BANGKOK, Thailand -- The U.S. Justice Department arrested and charged
a Tibetan-American New York City police officer as an "illegal agent"
involved in "intelligence gathering" for China during the past six
years, after he fought as a U.S. Marine against the Taliban in

Baimadajie Angwang, 33, reportedly told China's consulate in New York
that local Tibetans who did not believe in the Dalai Lama or Tibetan
Buddhism would collaborate with Beijing.

After serving in Afghanistan in 2013 and 2014, Mr. Angwang became an
Army Reserve staff sergeant at Fort Dix, New Jersey, and received
"secret" security clearance from the Pentagon.

The criminal complaint was unsealed on Sept. 21. in a New York federal court.

If convicted, Mr. Angwang could be imprisoned for 55 years.

His arrest and federal detention in New York comes amid worsening
U.S.-China relations, with both nations suspicious of each other for
alleged spying, propaganda attacks, unfair commercial competition and
other abuses.

Similar allegations involving various nationalities and ethnicities
have also resulted in cases in China, Canada, Australia and elsewhere.

Mr. Angwang allegedly used his police position to befriend ethnic
Tibetans in New York, informed on them to China's consulate, and tried
to help Beijing recruit more spies.

China's consulate responded to his arrest by stating that its staff
“performed their duties in accordance with international law and the
local laws of the United States."

Federal Bureau of Investigation (FBI) Special Agent Steven Deck
testified in a September 19, 2020 sworn statement:

"From August 21, 2014, through August 11, 2017, Angwang called and
texted" a Chinese consulate official's "cellular telephone on at least
53 occasions.

"Between June 2018 through March 2020, Angwang has both called and
texted" another official at the Chinese consulate, "whom he regularly
refers to as 'Boss,' on at least 55 occasions."

Transcripts of Mr. Angwang's verbal phone conversations quote him
telling his "Boss" in 2018 to alert Beijing and "let them know, you
have recruited one in the police department."

Mr. Angwang also advised him in 2018 to "develop" contacts among
Tibetan Muslims and other Tibetan minorities on the fringes of New
York's Buddhist-majority Tibetan community.

"They are a group that has been discriminated against and neglected in
the Tibetan community," Mr. Angwang said, according to Mr. Deck's

"They don’t believe in Tibetan Buddhism. When the consulate extends a
helping hand to them, they will feel the warmth of the motherland. How
wonderful would that be?"

Additional charges against Mr. Angwang include "wire fraud" when he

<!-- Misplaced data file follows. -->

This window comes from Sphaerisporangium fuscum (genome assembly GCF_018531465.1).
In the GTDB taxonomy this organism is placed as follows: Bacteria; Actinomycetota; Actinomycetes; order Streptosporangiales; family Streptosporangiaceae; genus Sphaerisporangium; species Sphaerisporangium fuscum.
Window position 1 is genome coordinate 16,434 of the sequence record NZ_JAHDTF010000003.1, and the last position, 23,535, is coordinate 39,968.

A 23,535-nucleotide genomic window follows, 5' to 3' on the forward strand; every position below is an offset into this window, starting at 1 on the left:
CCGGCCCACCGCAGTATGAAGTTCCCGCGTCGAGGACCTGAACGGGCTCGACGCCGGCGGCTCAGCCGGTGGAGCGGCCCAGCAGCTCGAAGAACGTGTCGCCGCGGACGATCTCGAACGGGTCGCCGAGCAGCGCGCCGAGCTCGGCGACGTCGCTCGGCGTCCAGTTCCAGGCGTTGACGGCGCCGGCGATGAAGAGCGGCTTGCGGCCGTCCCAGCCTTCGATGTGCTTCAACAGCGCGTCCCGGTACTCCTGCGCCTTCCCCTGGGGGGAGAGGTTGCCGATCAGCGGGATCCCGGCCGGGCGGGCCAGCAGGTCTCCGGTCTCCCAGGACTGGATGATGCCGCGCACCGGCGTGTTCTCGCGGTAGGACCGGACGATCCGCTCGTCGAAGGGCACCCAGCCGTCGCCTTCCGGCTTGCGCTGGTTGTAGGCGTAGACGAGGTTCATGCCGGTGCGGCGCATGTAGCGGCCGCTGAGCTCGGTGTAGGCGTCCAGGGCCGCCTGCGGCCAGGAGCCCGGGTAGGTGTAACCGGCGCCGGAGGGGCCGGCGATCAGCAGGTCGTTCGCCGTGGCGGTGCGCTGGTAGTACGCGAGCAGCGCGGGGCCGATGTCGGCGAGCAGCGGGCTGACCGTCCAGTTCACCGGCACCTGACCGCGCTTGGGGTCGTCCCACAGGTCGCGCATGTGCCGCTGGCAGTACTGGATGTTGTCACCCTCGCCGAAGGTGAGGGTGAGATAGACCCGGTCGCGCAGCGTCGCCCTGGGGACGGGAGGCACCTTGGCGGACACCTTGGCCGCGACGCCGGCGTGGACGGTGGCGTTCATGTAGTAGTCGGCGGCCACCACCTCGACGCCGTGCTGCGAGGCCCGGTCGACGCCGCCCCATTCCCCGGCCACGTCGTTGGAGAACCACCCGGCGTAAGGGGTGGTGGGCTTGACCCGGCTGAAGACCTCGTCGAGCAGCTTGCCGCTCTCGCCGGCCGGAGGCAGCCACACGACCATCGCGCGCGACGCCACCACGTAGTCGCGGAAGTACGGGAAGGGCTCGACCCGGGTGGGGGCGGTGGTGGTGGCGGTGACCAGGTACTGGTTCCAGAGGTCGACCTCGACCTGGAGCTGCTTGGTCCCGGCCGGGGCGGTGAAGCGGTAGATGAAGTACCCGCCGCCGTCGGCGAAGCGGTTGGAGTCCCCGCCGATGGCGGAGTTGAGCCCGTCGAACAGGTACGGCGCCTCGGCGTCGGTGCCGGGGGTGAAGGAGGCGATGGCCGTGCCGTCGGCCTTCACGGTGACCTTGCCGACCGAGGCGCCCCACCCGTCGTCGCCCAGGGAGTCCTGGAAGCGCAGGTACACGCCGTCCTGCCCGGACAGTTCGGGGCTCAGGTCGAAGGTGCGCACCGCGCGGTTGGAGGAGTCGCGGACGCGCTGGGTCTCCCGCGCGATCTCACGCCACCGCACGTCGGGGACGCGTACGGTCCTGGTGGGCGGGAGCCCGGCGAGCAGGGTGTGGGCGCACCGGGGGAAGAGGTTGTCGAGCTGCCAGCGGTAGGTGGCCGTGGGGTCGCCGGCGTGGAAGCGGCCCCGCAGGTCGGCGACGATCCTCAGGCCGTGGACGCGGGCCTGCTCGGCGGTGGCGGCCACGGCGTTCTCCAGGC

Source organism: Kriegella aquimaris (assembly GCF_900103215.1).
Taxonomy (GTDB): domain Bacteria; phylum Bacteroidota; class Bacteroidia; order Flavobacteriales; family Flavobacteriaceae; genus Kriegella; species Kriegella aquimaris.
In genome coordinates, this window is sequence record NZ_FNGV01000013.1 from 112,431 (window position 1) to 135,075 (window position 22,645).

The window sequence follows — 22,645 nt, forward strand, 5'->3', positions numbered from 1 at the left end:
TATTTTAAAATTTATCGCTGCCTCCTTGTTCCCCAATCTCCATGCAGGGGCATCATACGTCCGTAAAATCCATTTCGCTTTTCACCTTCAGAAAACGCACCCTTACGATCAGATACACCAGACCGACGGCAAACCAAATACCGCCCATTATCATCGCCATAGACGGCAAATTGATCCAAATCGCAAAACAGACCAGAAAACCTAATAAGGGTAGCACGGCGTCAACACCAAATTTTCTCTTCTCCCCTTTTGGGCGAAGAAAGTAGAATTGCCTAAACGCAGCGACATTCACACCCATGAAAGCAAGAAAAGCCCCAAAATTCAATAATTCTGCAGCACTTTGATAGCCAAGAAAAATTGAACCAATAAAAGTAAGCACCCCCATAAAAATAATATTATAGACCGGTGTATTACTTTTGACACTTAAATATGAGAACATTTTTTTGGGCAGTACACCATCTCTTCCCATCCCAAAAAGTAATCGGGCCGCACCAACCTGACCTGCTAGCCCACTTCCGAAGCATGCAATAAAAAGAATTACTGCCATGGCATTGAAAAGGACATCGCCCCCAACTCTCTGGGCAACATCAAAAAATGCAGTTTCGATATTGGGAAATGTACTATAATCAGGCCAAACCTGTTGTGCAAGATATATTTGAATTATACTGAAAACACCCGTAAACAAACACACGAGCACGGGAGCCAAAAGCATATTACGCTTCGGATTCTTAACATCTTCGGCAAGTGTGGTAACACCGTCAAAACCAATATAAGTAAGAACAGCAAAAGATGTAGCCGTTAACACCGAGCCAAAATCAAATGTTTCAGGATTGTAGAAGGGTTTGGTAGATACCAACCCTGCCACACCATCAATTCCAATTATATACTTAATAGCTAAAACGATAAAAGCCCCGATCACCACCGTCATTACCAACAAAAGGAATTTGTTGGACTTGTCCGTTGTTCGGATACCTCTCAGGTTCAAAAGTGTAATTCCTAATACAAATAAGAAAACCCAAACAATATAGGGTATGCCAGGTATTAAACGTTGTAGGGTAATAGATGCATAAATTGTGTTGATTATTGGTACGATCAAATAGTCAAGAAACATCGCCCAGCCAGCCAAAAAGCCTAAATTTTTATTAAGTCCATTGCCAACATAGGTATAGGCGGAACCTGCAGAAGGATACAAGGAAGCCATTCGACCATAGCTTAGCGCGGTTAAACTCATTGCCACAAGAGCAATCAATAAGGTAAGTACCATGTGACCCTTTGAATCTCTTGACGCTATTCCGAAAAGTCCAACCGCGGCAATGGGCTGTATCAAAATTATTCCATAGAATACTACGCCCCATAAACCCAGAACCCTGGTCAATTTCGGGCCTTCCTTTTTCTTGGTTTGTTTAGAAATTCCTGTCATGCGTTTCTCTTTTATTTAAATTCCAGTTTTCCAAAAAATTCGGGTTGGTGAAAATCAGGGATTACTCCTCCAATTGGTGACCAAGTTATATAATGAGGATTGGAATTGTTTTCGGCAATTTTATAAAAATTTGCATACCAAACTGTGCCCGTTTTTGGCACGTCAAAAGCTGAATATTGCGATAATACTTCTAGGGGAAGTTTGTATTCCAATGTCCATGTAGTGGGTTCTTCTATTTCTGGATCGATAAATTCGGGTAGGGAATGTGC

used the Internet in 2019 to communicate "false statements" to the
Defense Department in his military Questionnaire for National Security
Positions, and "obstructing an official proceeding" with those

He allegedly "lied by denying that he had contacts with a foreign
government" and about his relatives in China, the department said.

"Angwang's father is a retired member of the PLA (People's Liberation
Army) and a PRC (People's Republic of China) Communist Party member,"
Mr. Deck's affidavit said.

"Angwang's brother is currently serving as a reservist in the PLA.
Angwang's mother is a retired government official and also a PRC
Communist Party member.

"Angwang's father, mother and brother reside in the PRC."

He also allegedly received $120,000 in suspicious bank transfers from China.

“According to the allegations, the Chinese government recruited and
directed a U.S. citizen and member of our nation’s largest law
enforcement department to further its intelligence gathering and
repression of Chinese abroad,” said Assistant Attorney General for
National Security John C. Demers.

“The defendant is charged with violating his sworn oath as a New York
City police officer to protect and serve the citizens of New York by
instead reporting to PRC [People's Republic of China] government
officials about the activities of Chinese citizens in the New York
area, and developing intelligence sources within the Tibetan community
in the United States,” said Acting Attorney Seth D. DuCharme.

Mr. Angwang was born in China to Tibetan parents and arrived in
America at age 17 as a student on a cultural-exchange visa.

He later gained political asylum, claiming he had been "arrested and
tortured" in China for being Tibetan.

After becoming a naturalized U.S. citizen, he joined the Marines, then
the army's reservists, and in 2016 became a New York Police Department
(NYPD) officer.

“This is the definition of an insider threat,” said FBI Assistant
Director-in-Charge of the New York Field Office William F. Sweeney.

"As alleged, Angwang operated on behalf of a foreign government, lied
to gain his clearance, and used his position as an NYPD officer to aid
the Chinese government's subversive and illegal attempts to recruit
intelligence sources,” Mr. Sweeney said.

"One of the PRC consular officials at whose direction Angwang acted,
worked for the 'China Association for Preservation and Development of
Tibetan Culture,' a division of the PRC’s United Front Work
Department," the Justice Department said.

"This department is responsible for, among other things, neutralizing
potential opponents of the PRC and co-opting ethnic Chinese
individuals living outside the PRC."

Last year, Mr. Angwang began hanging out at the nonprofit Tibetan
Community of New York and New Jersey building, offering to help.

Tibetans in that group grew concerned when Mr. Angwang allegedly told
them it was not a good idea to display, in front of their building,
the flag favored by Tibet's independence activists.

“He was trying to lure us by saying, ‘If you don’t do these kinds of
political activities, you might get donations from big Chinese
businessmen'," Tashi Choephel, a former official at the nonprofit,
said at a news conference after the arrest.